Fostering strong relationships in aged care
A residential care facility is a workplace for aged care workers and a home for the elderly. It should feel like a community, build on meaningful connections and a high standard of care. To build a strong and happy community, a focus on strong relationships is essential.
The relationship between aged care workers and their residents contributes greatly to the quality of life for the elderly and the quality of care they are receiving. After all, for many residents in aged care, the aged care workers within their care facility are among the only people they see and interact with.
Positive relationships in aged care can raise the standard of care as well as the standard of workplace conditions, creating a space that is enjoyable and respectful for all. This in turn makes the aged care sector more appealing for those entering the sector and helps to build a high-quality workforce.
As we work to overhaul aged care in line with the Royal Commission and create a sector that is renowned for a high standard of care, relationships should be at the heart of what we do.
Tips to build relationships in aged care
Strong relationships can be built with a few strategies to get to know one another better. Ensure you are taking the steps to build a foundation that will underpin valuable relationships in aged care settings.
When you have a list of things to get to in the workplace, you can easily become hyper-focused on what you need to do. Make it your mission to ensure you are attentive when you have exchanges with the elderly people in your care. Not only will it make them feel seen and heard, but it can actually help you to better understand their wants and needs. The little things often make the biggest difference such as eye contact and body language that shows you acknowledge them.
Asking questions is a great way to build a strong connection and foster meaningful relationships in aged care. When you ask a person questions you can learn more about them and showing that you care. There are questions such as ‘How are you today?’ or ‘Do you need help with anything?’, and then there are questions like ‘What is your family like?’ or ‘What is a place you always loved to visit?’. You’ll be amazed at some of the amazing stories elderly people have to share.
If you say you will do something, it’s important to make sure you remember to do it. Your elderly residents are counting on you, so make notes of anything you say you will do and follow through on your word. Not only does this ensure your residents are getting what they need, but it builds trust which is a key cornerstone for a strong relationship.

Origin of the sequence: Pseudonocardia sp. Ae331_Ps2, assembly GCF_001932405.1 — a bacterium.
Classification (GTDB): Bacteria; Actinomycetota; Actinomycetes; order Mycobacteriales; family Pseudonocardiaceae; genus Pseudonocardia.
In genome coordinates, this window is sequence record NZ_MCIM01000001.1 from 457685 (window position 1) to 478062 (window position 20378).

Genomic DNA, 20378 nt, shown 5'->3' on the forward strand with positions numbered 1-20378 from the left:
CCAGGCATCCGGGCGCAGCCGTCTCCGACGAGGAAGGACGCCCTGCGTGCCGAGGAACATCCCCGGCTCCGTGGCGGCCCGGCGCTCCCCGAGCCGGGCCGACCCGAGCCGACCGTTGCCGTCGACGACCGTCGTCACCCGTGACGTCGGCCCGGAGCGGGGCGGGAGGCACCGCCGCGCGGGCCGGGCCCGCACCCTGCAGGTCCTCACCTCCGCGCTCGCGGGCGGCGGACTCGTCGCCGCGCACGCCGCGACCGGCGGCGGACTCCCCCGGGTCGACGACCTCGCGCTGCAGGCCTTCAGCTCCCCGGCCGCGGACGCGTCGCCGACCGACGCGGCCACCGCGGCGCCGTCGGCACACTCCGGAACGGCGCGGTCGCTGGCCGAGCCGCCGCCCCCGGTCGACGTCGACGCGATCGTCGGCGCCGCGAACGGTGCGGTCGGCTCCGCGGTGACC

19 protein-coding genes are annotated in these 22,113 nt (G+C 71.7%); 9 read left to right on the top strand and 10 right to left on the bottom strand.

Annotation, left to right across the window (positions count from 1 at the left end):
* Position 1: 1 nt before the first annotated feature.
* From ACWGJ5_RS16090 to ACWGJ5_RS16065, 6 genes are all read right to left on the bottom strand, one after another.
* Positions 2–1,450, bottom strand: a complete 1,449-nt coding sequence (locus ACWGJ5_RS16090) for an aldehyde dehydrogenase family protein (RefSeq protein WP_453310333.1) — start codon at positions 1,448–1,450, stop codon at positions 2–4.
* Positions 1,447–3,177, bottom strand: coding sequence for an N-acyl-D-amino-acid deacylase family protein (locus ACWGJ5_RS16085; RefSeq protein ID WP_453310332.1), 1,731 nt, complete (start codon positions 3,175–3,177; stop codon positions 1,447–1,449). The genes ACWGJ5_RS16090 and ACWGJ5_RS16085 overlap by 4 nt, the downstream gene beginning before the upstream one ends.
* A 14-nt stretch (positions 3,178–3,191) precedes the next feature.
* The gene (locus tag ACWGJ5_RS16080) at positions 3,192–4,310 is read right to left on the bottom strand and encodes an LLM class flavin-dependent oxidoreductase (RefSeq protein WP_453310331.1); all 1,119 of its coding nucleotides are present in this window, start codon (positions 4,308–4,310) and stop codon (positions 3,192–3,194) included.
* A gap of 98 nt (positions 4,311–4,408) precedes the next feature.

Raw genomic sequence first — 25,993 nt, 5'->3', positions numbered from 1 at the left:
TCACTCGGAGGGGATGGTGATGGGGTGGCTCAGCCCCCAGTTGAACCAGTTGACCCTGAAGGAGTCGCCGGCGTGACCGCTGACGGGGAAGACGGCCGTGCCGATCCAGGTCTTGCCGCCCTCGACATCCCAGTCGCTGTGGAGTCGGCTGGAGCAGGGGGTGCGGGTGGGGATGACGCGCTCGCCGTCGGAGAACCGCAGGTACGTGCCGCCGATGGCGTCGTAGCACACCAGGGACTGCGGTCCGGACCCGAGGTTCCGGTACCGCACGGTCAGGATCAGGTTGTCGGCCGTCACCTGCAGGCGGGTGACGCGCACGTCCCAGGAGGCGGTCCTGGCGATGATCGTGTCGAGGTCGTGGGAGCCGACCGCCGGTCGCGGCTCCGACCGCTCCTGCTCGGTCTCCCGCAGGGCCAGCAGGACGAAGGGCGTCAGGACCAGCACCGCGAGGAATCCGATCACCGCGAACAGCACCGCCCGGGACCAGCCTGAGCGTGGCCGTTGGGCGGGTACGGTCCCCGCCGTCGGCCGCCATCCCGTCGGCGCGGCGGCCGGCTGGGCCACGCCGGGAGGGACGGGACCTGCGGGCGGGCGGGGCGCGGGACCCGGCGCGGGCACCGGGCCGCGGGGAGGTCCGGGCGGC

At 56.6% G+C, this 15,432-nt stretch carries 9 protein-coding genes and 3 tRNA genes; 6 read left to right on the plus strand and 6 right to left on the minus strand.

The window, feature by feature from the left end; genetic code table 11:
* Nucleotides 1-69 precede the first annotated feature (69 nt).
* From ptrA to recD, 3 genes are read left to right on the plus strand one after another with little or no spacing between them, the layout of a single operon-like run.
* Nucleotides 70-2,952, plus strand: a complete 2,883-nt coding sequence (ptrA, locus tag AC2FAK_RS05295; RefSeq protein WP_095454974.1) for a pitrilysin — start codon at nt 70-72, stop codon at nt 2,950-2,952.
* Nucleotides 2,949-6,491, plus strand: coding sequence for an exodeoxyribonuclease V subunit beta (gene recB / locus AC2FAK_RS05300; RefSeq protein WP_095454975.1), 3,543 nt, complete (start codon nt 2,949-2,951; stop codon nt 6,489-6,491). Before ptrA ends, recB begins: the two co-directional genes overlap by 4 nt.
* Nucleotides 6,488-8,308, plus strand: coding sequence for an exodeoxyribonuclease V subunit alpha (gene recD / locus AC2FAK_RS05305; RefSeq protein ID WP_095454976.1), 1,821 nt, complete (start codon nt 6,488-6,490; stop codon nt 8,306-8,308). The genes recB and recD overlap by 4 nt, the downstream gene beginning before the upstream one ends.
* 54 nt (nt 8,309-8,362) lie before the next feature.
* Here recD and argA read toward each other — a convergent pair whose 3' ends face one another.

The various elderly people you interact with may have varying levels of ability when it comes to communication, hearing and other areas. Make sure you stay across their abilities and take measures to overcome any challenges. For example, if a resident lives with impaired hearing, put in the effort to ensure that you have understood them correctly.
Empathy and kindness are free and can make an enormous difference to a person’s day, week and even their life. Express your empathy to those in your care by acknowledging how they might be feeling in a certain situation. If they have been experiencing discomfort and having trouble sleeping you might say ‘You must be tired, do you need me to turn the light off for you to get some rest?’. Keep a person’s dignity at front of mind at all times, even when things seem challenging. Look for ways to make that human connection wherever possible.
The variety of relationships in aged care
Relationship building in aged care extends beyond the carer-resident relationship. In the aged care sector there are a variety of relationships that need to be managed and strengthened, including:
- Aged care workers and managers
- Aged care staff and families
- Aged care facilities and community
Working to foster positive relationships within each dynamic across aged care contributes to creating a better way forward. Similar strategies apply to these relationships:
- Communicating effectively with one another (this includes active listening and body language)
- Creating a trusting bond through following through on your word and being open and honest
- Being empathetic and acknowledging how someone else might be feeling
The end result will benefit everyone, allowing collaboration and understanding to ensure the best care possible can be delivered at all times.
A human-centred approach to training and care
Aged care is all about people supporting others in need. It makes sense that aged care training takes a human-centred approach.
A human-centred education approach aims to marry the essential practical skills and theoretical knowledge required to be an aged care worker with interpersonal skills and human qualities. Things like empathy, communication, problem-solving and teamwork. The result: a more caring and compassionate approach to the workplace.
For example, our practical placement journals focus on critical reflection and self-awareness, encouraging those entering the aged care sector to understand themselves and their own growth. This human-centred approach is fortified by our trainers who offer support and experience to guide learners through the aged care training journey.
Better relationships for a better future
Shining a light on the quality of relationships in aged care will go a long way toward lifting the quality of care and quality of the aged care workplace.
Effective relationships are about working together and understanding one another. With a renewed focus on fostering meaningful connections, aged care will be a better place for everyone.
For more information on careers in aged care, we can help you out. Simply contact us today!